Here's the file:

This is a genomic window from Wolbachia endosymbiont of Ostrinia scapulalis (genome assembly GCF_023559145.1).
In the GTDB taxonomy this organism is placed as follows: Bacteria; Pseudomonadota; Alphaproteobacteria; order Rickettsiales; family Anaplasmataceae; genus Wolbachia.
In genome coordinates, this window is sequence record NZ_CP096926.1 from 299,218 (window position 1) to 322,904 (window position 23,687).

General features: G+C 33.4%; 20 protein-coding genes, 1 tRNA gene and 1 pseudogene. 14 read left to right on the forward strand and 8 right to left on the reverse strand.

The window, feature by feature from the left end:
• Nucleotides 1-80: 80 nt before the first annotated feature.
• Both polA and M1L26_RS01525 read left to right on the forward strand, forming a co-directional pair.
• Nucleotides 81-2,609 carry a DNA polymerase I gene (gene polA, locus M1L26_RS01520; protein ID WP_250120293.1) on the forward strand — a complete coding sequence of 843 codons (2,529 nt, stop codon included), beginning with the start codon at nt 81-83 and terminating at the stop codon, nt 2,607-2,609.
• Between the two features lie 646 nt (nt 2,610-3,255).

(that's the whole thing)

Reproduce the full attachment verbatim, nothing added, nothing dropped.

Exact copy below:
This is a genomic window from Wolbachia endosymbiont of Ostrinia scapulalis (genome assembly GCF_023559145.1).
In the GTDB taxonomy this organism is placed as follows: Bacteria; Pseudomonadota; Alphaproteobacteria; order Rickettsiales; family Anaplasmataceae; genus Wolbachia.
In genome coordinates, this window is sequence record NZ_CP096926.1 from 299,218 (window position 1) to 322,904 (window position 23,687).

General features: G+C 33.4%; 20 protein-coding genes, 1 tRNA gene and 1 pseudogene. 14 read left to right on the forward strand and 8 right to left on the reverse strand.

The window, feature by feature from the left end:
• Nucleotides 1-80: 80 nt before the first annotated feature.
• Both polA and M1L26_RS01525 read left to right on the forward strand, forming a co-directional pair.
• Nucleotides 81-2,609 carry a DNA polymerase I gene (gene polA, locus M1L26_RS01520; protein ID WP_250120293.1) on the forward strand — a complete coding sequence of 843 codons (2,529 nt, stop codon included), beginning with the start codon at nt 81-83 and terminating at the stop codon, nt 2,607-2,609.
• Between the two features lie 646 nt (nt 2,610-3,255).